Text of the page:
Drilling down even further, customer emails should be segmented to differentiate new customers and long-term customers. Both types of customers have unique needs that can be addressed with separate messaging.
Try these ideas for customer emails:
- Join the community! Send customers an invitation to join a private Facebook page where individuals can share tips, ideas, and ask each other questions related to your products or services.
- Tag a photo to get featured. Send an image of your most recent posts on social media and ask your customers to tag a photo using your products for a chance to get featured on your networks.
- Launching a new product or service? Send a pre-launch or early access to your customers ahead of time. They’ll appreciate the gesture and this will help build anticipation.
Subscription Model Products & Services
There are plenty of ways to build the subscription model into your current offering. They offer benefits to both you and customers: you’ll receive more repeat sales and a higher customer lifetime value (LTV) while customers get the added convenience and lower pricing. The first step to get started with the subscription product/service model is to do extensive research. You need to define your target persona in extreme detail, beyond their basic demographic details. This knowledge will help you frame what’s included in your subscription model and how to target the personas interested in these products.
Coupon Codes for Incentivizing
Coupon codes are a simple and effective way to bring customers back to your site. Why not create a customer upsell email campaign with specific messaging that lets readers know this email was written with them in mind?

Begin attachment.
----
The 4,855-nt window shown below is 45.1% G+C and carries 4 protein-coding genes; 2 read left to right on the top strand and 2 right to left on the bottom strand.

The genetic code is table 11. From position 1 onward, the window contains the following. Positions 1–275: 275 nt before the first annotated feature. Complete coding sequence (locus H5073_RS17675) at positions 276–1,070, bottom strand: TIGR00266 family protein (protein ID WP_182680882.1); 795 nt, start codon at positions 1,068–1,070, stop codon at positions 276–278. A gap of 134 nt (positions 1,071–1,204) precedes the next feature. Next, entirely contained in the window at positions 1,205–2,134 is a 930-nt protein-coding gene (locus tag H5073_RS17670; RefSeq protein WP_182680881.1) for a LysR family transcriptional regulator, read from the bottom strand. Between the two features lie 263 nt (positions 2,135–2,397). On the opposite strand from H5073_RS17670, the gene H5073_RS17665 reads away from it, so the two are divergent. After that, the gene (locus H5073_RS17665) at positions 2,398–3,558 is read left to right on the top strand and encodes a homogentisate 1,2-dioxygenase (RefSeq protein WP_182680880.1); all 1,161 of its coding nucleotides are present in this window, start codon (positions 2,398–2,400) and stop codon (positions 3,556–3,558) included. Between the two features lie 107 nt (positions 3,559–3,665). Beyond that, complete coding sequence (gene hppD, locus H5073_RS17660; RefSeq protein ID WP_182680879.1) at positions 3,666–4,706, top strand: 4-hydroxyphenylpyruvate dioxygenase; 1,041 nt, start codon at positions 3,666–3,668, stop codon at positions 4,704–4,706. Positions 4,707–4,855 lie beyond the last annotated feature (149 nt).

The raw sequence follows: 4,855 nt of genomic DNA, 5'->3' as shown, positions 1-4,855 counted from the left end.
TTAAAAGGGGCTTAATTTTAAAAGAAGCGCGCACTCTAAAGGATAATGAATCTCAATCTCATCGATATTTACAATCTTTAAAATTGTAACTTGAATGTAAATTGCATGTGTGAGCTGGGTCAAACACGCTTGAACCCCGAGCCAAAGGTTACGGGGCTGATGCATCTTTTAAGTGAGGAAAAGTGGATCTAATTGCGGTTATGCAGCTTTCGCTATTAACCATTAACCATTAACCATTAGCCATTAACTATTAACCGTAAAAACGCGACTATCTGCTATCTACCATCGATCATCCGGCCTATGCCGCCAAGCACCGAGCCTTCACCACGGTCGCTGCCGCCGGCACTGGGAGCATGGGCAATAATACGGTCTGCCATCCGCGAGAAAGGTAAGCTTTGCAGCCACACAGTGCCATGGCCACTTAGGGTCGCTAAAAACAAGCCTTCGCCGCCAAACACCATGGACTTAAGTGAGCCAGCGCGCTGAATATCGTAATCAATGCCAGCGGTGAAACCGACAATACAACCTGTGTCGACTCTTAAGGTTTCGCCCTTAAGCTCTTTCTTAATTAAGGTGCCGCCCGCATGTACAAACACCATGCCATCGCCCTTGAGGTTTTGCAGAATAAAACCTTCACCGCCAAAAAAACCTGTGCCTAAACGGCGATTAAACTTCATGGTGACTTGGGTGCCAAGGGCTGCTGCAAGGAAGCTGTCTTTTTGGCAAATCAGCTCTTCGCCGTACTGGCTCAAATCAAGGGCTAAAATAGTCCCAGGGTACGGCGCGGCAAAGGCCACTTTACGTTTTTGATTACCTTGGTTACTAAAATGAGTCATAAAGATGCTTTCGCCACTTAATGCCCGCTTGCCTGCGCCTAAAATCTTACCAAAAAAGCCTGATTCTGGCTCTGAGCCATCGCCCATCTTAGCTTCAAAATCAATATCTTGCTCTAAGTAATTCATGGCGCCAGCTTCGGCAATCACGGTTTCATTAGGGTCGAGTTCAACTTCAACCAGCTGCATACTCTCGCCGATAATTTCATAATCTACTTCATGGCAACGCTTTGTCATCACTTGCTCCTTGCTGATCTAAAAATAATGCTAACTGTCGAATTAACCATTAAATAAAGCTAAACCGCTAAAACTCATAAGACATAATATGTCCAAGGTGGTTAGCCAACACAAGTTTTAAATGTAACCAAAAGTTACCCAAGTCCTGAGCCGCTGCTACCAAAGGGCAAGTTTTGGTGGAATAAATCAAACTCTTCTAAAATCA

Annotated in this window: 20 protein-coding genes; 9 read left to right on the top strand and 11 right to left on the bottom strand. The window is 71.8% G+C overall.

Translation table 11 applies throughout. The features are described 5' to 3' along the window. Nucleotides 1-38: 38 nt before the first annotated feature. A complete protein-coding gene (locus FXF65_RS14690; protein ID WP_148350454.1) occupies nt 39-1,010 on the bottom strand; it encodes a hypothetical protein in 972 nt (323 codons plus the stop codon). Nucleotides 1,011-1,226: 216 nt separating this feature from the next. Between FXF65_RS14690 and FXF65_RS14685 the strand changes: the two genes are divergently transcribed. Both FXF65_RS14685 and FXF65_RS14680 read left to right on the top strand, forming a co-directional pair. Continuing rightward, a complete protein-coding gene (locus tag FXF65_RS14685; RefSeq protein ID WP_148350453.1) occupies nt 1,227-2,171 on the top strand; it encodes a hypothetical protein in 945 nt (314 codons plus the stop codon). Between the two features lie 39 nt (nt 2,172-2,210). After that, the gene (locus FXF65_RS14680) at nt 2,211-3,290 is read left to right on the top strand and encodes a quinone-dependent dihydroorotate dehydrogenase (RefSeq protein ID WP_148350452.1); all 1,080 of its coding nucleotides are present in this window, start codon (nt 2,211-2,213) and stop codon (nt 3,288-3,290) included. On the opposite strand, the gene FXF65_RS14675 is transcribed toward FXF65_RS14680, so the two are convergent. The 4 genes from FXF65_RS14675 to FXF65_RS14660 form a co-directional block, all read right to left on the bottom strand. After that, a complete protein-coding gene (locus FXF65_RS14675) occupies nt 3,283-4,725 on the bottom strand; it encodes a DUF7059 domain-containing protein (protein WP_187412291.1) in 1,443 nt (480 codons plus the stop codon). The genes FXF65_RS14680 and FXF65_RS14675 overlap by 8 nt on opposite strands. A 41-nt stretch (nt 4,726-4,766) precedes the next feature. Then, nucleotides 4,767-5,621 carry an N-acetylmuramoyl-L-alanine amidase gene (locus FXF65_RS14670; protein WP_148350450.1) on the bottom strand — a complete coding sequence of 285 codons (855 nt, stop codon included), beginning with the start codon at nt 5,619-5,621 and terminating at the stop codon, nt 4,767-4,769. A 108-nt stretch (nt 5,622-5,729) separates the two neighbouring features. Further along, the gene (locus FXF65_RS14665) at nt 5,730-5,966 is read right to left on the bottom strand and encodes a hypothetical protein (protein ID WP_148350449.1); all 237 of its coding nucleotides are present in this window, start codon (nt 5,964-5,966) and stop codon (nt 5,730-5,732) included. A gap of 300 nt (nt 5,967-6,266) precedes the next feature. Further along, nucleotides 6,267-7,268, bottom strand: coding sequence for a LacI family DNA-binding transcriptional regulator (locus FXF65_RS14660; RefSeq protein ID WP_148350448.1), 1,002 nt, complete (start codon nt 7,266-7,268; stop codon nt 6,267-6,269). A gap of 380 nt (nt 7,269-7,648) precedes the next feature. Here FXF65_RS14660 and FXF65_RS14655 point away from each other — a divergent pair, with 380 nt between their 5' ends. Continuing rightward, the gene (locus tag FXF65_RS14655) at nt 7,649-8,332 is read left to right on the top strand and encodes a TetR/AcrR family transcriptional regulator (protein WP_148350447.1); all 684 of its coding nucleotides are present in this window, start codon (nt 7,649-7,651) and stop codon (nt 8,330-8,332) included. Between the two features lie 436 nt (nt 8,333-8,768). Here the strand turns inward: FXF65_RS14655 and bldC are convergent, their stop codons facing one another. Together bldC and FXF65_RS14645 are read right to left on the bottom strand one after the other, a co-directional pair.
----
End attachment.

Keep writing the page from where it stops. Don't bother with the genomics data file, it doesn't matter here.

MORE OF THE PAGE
However, be strategic about using coupon codes. You don’t want to set the expectation that customers can use a discount code for every purchase. Alternatively, they may wait for a coupon code to present itself and may forget altogether about their purchase. Work with an eCommerce conversion expert to develop a discount code strategy that drives repeat purchases but also aligns with your revenue goals.
Provide Great Customer Service [The First Time]
Excellent customer service should be embedded into the DNA of your company, but it’s even more important during that first purchase or engagement with a new customer. If your customer’s expectations of your customer service fall short, they’ll likely be apprehensive to purchase from you again, or worse, provide a bad review. Go out of your way to make the customer feel appreciated. Take this firsthand example from our experience with Jet.com. A team member here at Conversion Giant ordered a GoPro stabilizer to use during an upcoming trip to Hawaii. The item was shipped to the wrong address and therefore would not arrive in time for the trip. Customer service at Jet quickly refunded the purchase and sent a handwritten postcard in the mail with well wishes for a great trip to the customer. Mistakes happen all the time, but making the effort to make customers feel valued can go a long way in terms of building trust and encouraging future purchases.
The morale of the story is: don’t fall into the category of eCommerce businesses who spend 80% of their marketing budget to acquire new customers. Create a solid conversion funnel that sets you up for repeat business.
What strategies have helped your eCommerce company create market entry barriers?